Partygate 1) Prime Minister refuses to quit as polls slip further

“The prime minister apologised to the public for the “rage they feel” over the allegations as he admitted attending an event in the No 10 garden in May 2020. He said he believed it was a work event and that he had not seen an invitation from his principal private secretary for 100 staff to bring their own alcohol to “socially distanced drinks”. Tory MPs said he later told them in the Commons tea room that he did not believe he had personally done anything wrong and said that “we’re taking hits for something we don’t deserve”… Several other Tory MPs also called on him to quit, including William Wragg, a senior member of the 1922 Committee, who described his position as “indefensible”.” – The Times

  • Johnson doesn’t believe he did anything wrong, say Tories – The Times
  • They ‘joked about being caught by drones’ – The Sun
  • Johnson ‘a dead man walking’, says senior Tory – Daily Telegraph
  • Bereaved families let rip – The Sun

Partygate 2) He offers partial apology, saying he believed lockdown gathering to be work related

“Boris Johnson suffered the toughest day of his premiership on Wednesday when leaders of the Scottish Conservative party and some English Tories called for him to quit after he admitted attending a Number 10 “bring your own booze” party during lockdown. The prime minister tried to buy some time with a partial apology, saying that he thought the evening gathering in May 2020 was a “work event”. But it failed to stem the tide of anger among some Tory MPs. Sir Keir Starmer, Labour leader, said the public thought he had been “lying through his teeth”, while many Conservative MPs said it was only a matter of timing before the prime minister faced a leadership challenge.”- FT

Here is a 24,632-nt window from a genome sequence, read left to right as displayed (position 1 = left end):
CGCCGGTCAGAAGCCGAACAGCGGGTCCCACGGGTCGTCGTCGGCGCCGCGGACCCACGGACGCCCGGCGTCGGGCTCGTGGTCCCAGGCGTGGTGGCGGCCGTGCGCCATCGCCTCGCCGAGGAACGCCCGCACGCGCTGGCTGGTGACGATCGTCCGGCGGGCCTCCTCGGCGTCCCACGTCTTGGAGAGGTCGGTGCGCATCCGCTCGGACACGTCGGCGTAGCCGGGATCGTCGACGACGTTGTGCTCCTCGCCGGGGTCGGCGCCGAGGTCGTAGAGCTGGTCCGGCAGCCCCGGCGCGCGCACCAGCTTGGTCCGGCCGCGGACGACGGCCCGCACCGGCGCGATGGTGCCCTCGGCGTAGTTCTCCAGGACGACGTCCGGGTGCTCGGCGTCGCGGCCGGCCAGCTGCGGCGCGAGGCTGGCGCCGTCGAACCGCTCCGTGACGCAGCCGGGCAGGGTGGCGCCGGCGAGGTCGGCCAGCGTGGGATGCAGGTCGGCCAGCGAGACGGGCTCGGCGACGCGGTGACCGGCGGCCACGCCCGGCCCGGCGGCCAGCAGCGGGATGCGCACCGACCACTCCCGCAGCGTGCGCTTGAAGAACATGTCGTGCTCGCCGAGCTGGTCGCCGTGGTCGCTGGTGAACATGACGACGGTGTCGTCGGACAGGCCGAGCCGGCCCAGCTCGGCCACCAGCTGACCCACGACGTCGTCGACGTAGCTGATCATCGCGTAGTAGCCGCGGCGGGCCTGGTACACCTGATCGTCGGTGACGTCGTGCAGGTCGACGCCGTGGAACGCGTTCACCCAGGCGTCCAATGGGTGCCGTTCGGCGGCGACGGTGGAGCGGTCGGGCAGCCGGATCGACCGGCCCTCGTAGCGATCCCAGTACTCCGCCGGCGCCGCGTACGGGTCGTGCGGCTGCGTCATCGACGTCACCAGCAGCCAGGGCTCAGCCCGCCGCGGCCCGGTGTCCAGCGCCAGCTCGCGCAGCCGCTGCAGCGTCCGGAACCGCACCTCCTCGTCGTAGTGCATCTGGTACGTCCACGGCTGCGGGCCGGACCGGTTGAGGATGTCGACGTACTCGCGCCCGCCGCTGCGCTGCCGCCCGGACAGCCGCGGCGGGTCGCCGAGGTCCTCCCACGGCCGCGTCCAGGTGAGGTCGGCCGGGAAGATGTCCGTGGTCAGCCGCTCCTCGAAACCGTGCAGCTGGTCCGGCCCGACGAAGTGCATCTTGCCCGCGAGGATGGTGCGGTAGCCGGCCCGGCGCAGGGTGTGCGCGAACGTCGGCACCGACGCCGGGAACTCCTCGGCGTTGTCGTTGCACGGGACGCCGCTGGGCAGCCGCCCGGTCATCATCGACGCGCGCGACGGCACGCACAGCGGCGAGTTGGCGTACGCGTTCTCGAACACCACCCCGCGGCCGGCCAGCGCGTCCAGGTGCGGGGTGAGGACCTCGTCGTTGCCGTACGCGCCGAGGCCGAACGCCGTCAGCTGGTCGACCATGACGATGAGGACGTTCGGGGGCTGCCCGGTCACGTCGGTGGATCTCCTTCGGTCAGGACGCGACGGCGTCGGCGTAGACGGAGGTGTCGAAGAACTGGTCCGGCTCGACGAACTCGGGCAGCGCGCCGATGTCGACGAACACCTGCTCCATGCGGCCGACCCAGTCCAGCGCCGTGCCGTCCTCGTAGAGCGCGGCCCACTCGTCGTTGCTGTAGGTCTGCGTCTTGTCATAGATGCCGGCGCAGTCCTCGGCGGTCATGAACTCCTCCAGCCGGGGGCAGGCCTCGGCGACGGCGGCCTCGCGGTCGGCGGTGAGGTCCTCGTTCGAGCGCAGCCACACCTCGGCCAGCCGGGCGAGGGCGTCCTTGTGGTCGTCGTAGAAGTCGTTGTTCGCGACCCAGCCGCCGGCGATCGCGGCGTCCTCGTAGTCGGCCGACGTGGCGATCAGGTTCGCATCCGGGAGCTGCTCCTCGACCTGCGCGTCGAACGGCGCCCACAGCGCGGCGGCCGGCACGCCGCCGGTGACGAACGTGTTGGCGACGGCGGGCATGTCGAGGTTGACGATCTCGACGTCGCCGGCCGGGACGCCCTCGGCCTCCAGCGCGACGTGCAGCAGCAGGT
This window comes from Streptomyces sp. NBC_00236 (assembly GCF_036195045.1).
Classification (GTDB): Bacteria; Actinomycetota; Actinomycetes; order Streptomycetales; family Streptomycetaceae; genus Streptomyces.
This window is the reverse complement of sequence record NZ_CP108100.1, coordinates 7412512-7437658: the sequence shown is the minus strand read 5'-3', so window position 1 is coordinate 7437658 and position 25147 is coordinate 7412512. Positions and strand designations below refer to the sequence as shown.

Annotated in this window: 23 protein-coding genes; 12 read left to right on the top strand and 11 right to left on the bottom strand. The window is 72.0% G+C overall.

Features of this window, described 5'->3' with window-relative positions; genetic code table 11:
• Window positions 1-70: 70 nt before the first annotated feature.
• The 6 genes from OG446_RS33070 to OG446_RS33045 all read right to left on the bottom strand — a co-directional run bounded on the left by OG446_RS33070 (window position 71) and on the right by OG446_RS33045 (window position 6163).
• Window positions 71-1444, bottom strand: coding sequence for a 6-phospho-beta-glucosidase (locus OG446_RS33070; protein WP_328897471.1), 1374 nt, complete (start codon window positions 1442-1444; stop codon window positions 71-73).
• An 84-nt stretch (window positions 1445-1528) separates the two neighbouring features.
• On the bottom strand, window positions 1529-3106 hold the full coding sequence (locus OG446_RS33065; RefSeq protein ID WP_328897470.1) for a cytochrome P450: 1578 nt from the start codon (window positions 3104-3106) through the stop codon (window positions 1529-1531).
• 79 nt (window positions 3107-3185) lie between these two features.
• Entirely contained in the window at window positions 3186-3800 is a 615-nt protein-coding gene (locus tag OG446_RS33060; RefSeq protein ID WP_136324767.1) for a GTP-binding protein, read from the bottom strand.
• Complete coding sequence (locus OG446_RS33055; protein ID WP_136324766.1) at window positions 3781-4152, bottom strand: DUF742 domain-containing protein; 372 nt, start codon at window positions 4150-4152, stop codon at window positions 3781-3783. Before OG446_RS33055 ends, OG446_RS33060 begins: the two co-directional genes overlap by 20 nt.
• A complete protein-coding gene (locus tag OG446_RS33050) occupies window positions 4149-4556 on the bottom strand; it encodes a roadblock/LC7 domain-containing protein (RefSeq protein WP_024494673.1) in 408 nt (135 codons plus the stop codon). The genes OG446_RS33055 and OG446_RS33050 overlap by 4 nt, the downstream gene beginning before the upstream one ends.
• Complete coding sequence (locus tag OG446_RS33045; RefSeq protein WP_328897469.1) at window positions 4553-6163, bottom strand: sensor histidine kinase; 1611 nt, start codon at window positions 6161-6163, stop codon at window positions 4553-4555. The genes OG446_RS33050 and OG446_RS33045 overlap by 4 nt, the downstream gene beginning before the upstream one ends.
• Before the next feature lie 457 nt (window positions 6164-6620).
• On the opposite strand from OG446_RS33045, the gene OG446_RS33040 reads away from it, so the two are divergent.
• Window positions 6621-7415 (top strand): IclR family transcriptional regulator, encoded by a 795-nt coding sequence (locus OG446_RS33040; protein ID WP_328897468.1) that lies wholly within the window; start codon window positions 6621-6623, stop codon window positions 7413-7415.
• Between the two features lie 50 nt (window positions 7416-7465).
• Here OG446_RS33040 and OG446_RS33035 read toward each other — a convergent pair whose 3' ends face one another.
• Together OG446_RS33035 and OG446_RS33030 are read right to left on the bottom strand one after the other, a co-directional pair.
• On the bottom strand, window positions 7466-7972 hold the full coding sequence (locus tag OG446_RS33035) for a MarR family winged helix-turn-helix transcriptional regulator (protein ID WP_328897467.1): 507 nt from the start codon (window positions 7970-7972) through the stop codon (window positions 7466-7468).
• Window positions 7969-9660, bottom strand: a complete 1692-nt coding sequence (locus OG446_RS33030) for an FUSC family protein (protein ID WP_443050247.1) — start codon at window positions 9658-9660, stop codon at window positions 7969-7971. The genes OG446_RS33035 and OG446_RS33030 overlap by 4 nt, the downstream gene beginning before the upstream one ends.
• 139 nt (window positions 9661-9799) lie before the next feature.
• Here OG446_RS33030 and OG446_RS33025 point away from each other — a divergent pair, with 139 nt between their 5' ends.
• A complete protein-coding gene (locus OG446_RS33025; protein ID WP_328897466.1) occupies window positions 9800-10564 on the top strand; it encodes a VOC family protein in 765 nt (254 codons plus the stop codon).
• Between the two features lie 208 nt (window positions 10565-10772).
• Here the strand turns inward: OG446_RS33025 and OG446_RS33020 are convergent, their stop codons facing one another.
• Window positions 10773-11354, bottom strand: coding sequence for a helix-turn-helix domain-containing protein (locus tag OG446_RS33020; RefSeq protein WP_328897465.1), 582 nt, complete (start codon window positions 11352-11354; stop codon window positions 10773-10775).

• Starmer brands him ‘pathetic liar’ and demands he resign… – The Sun
  • …as Labour hold ten-point lead – Daily Express


Partygate 3) Sunak ‘leaves Johnson in limbo’ as he fails to offer full support

“Rishi Sunak declined on Wednesday night to fully endorse Boris Johnson until he had seen the results of the probe into allegations of lockdown-breaking parties in Downing Street. After eight hours of public silence following the Prime Minister’s apology to the House of Commons, the Chancellor issued a carefully worded message on Twitter. Mr Sunak, widely tipped by colleagues as a potential successor as Tory leader, said that Mr Johnson “was right to apologise” for attending a gathering on May 20 2020. The Chancellor added: “I support his request for patience while Sue Gray carries out her inquiry.” Ms Gray is the civil servant carrying out the investigation into rule-breaking parties. Mr Sunak’s lukewarm message came after he failed to attend the Commons to hear the Prime Minister’s apology…” – Daily Telegraph

  • Tepid support stands out – Daily Mail
  • Sunak, Raab and Gove deny attending Downing Street party – Daily Telegraph
  • Report claims it was not a work event as two of Gove’s advisers attended – Daily Mail


  • Why Sunak will never be prime minister – Anthony Seldon, The Times
  • Chancellor shows the political ‘nous’ many feared he was missing – Camilla Tominey, Daily Telegraph
  • Johnson is doomed, but Sunak might not be the saviour the Tories crave – Martin Kettle, The Guardian
  • Where’s Rishi, asked MPs, as they once did of John Major – Jason Groves, Daily Mail

>Today: ToryDiary: Grey suits wait for Gray, Sue

Partygate 4) Scottish Tories in open revolt